Singapore economy may post biggest decline on record

Shamim Adam & Chen Shiyin

Singapore’s economy may shrink a record 5 percent this year as exports slump, increasing pressure on the government to take steps to help businesses and consumers.

Singapore is going through its sharpest and deepest recession, which may be the longest in the country’s history, said Ravi Menon, an official at the trade ministry. Gross domestic product may shrink 2 percent to 5 percent this year, the ministry said today.

The Singapore dollar fell after the government cut its economic forecast for the second time in less than three weeks. Finance Minister Tharman Shanmugaratnam will unveil this year’s budget plan tomorrow to speed up aid to companies hurt by the global recession and minimize job cuts by manufacturers such as Creative Technology Ltd.

“All the government can do is to ensure that citizens and businesses cope with the recession because it’s not possible to counteract the drop in external demand,” said Chow Penn Nee, an economist at United Overseas Bank Ltd. in Singapore. “The situation may start to improve only in the fourth quarter.”

The Singapore dollar declined as much as 0.3 percent versus the U.S. currency to S$1.5120, according to data compiled by Bloomberg. That was the weakest since Dec. 8. It traded at S$1.5041 as at 9:39 a.m. local time.

The Southeast Asian economy has contracted for three straight quarters, sliding into recession along with Japan, Hong Kong and New Zealand. The likelihood of a sharp rebound in growth “appears low,” Menon told reporters in Singapore today.

Job losses

The economy grew 1.2 percent last year, less than earlier estimated. A decline of 5 percent this year would be the worst since the nation gained independence in 1965, according to Bloomberg data.

“2009 will definitely be a tough year for Singapore and most of export-oriented Asia,” said Manpreet Gill, a strategist at Barclays Wealth in Singapore. “In Asia, I won’t expect a sharp recovery. It will be a bit more drawn out.”

More than 10,000 people were retrenched last year and a worsening economy may result in job losses tripling in 2009, reaching numbers not seen since the Asian financial crisis a decade ago, the government said this week.

The government said today the nation may experience deflation this year, with consumer prices falling as much as 1 percent or staying unchanged.

Gross domestic product declined an annualized 16.9 percent last quarter from the previous three months, after shrinking a revised 5.1 percent between July and September, the trade ministry said. The contraction in the fourth quarter was worse than a Jan. 2 estimate of 12.5 percent.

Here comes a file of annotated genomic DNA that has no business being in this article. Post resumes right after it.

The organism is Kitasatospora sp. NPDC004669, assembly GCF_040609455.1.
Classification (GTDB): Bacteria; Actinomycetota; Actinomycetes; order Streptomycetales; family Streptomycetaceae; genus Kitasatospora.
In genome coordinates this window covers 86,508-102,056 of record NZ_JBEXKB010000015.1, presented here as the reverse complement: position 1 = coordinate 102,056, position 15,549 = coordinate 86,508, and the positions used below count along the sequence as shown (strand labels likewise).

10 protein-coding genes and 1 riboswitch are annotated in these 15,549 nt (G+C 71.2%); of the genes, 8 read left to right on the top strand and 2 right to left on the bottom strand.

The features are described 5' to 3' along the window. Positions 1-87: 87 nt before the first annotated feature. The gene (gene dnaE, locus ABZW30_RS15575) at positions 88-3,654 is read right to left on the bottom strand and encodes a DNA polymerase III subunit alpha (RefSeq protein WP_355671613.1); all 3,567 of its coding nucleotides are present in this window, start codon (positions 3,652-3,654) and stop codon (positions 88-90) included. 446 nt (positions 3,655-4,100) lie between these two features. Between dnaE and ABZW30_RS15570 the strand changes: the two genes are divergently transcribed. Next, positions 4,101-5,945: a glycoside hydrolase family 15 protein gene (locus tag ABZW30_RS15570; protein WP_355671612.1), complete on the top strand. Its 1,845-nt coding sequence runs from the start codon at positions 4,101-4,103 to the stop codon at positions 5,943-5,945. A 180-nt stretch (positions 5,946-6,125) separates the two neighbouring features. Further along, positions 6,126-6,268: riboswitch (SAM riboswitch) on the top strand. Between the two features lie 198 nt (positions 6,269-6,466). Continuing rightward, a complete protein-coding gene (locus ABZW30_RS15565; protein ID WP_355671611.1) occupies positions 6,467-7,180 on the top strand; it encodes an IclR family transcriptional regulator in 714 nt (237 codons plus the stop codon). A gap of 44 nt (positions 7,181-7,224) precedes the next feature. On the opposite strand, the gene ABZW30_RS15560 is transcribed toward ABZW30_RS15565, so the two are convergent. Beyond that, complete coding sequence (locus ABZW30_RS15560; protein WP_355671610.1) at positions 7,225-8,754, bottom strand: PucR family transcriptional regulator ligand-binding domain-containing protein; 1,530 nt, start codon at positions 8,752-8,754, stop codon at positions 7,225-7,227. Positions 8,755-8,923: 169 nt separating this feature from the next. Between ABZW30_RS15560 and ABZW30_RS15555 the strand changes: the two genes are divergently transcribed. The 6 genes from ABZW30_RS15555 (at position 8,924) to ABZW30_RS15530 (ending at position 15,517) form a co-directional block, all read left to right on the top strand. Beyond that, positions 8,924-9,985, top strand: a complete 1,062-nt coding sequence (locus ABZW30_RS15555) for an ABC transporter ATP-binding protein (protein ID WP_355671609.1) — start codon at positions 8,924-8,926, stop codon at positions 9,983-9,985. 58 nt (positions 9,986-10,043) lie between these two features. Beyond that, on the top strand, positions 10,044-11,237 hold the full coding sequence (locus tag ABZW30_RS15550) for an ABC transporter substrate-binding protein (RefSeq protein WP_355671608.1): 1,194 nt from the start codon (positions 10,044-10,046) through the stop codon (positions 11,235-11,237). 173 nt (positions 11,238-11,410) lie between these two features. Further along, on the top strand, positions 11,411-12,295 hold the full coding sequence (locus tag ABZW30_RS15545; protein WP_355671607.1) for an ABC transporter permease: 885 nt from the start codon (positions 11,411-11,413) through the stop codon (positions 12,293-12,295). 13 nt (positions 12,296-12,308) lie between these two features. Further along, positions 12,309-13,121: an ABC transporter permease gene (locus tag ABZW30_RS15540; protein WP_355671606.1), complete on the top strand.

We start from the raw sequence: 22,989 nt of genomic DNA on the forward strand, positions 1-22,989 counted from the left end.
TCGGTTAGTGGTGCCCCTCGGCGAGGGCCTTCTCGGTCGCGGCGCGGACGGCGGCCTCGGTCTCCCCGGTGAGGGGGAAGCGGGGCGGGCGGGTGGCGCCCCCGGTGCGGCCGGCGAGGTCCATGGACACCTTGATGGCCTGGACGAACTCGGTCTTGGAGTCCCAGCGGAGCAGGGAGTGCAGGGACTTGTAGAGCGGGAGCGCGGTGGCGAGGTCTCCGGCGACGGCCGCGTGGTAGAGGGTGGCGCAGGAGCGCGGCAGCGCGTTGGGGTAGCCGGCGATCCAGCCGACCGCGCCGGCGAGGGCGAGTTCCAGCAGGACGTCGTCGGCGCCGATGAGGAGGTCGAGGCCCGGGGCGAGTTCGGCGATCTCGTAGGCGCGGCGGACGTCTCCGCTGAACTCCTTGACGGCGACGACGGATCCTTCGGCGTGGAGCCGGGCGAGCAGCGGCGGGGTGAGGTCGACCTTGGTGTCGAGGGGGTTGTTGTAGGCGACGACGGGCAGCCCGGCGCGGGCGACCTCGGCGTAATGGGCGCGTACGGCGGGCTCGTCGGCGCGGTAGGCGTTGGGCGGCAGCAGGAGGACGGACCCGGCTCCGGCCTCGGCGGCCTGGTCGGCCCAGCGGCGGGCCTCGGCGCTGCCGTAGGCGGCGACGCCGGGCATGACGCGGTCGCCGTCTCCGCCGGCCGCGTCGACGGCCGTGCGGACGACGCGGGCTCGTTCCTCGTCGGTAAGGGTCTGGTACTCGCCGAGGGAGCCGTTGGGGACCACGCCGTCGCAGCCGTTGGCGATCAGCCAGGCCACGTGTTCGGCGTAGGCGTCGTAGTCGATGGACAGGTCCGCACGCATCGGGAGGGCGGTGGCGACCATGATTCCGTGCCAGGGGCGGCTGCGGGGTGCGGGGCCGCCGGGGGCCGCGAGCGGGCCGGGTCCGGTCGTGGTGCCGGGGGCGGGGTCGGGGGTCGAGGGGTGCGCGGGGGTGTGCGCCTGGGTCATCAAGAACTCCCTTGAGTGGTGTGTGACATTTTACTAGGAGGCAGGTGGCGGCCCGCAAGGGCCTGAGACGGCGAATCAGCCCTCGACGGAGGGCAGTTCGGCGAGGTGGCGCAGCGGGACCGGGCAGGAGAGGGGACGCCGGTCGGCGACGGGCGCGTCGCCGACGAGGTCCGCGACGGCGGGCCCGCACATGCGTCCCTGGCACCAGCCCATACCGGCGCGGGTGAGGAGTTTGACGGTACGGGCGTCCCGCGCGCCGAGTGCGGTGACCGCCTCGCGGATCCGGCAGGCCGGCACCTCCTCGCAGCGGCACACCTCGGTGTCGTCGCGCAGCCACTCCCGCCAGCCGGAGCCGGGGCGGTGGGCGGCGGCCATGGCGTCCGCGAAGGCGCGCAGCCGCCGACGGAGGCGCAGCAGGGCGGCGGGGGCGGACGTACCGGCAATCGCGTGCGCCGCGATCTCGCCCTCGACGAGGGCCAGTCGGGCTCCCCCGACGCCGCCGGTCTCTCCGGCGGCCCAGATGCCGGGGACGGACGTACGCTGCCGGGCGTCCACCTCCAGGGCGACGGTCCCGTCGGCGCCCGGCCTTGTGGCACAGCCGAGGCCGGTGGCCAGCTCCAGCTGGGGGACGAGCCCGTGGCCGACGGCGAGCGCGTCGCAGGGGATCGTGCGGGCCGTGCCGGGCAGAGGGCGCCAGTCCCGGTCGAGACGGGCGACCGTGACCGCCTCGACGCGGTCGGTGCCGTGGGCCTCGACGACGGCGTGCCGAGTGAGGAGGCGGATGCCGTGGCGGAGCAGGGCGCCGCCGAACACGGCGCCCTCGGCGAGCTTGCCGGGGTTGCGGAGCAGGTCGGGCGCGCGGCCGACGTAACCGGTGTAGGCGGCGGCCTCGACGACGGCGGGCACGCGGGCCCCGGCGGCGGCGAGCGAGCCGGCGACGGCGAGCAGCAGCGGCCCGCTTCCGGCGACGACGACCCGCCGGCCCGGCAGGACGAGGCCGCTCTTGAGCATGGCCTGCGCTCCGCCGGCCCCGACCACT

“The economic downturn has spread to all the key sectors of the economy,” Trade Minister Lim Hng Kiang said Jan. 19. “Our manufacturing sector is likely to continue facing a slowdown this year.”

Manufacturing, which accounts for a quarter of the economy, fell a revised 10.7 percent in the three months ended December from a year earlier, and shrank 4.1 percent in 2008, the trade ministry said.

The export-dependent nation has been battered by declining orders for electronics goods and pharmaceuticals from its biggest customers in the U.S. and Europe, as well as emerging markets. Creative Technology, the Singaporean maker of accessories for Apple Inc.’s iPod, said Dec. 31 it eliminated 2,700 jobs or almost half its workforce last fiscal year after demand for its own music players tumbled.

Weak sentiment

Overseas shipments may drop as much as 11 percent in 2009, the government said today, after a 7.9 percent decline last year that was the worst performance since 2001.

Growth in the services and construction industries slowed. Services dropped 0.1 percent in the fourth quarter from a year earlier, and grew 5 percent last year. Construction gained a revised 14.1 percent, and rose 17.9 percent in 2008.

“Weaker consumer sentiments among Singaporeans have affected the retail sector and the property market,” Trade Minister Lim said. “Retailers and restaurants are seeing slower business as consumers are reining in discretionary spending.”

Singapore’s visitor arrivals and tourism receipts missed government targets last year and the nation expects a “challenging year” for the industry in 2009 as the global recession curtails consumer spending and holiday plans.

Companies such as lender DBS Group Holdings Ltd. and manufacturer Stats Chippac Ltd. are firing workers as demand for goods and services ebb. About 4,800 people were retrenched last quarter, acting Minister for Manpower Gan Kim Yong said Jan. 19.

Government spending

Credit Suisse Group predicts up to 300,000 positions may be shed by end-2010, compared with the government’s estimate of as many as 30,000 jobs lost this year.

The government may announce as much as S$20 billion ($13 billion) in additional spending tomorrow when it unveils its budget, said Selena Ling, head of treasury research at Oversea- Chinese Banking Corp. in Singapore.

Businesses will get help with rental and wage bills, Prime Minister Lee Hsien Loong said Dec. 31. The government in November said it will extend more loans to local companies and spend S$600 million over the next two years on worker training.

Measures to help citizens survive the recession may include as much as S$7.5 billion of cash handouts, tax and utility rebates, said Ling at Oversea-Chinese Banking Corp.

“The budget would likely take an aggressive and multi- pronged approach to reduce costs, assist businesses and Singaporeans, and pump-prime the economy while not forgetting medium-term competitiveness,” Ling said. It will “only partially mitigate the economic downturn.”

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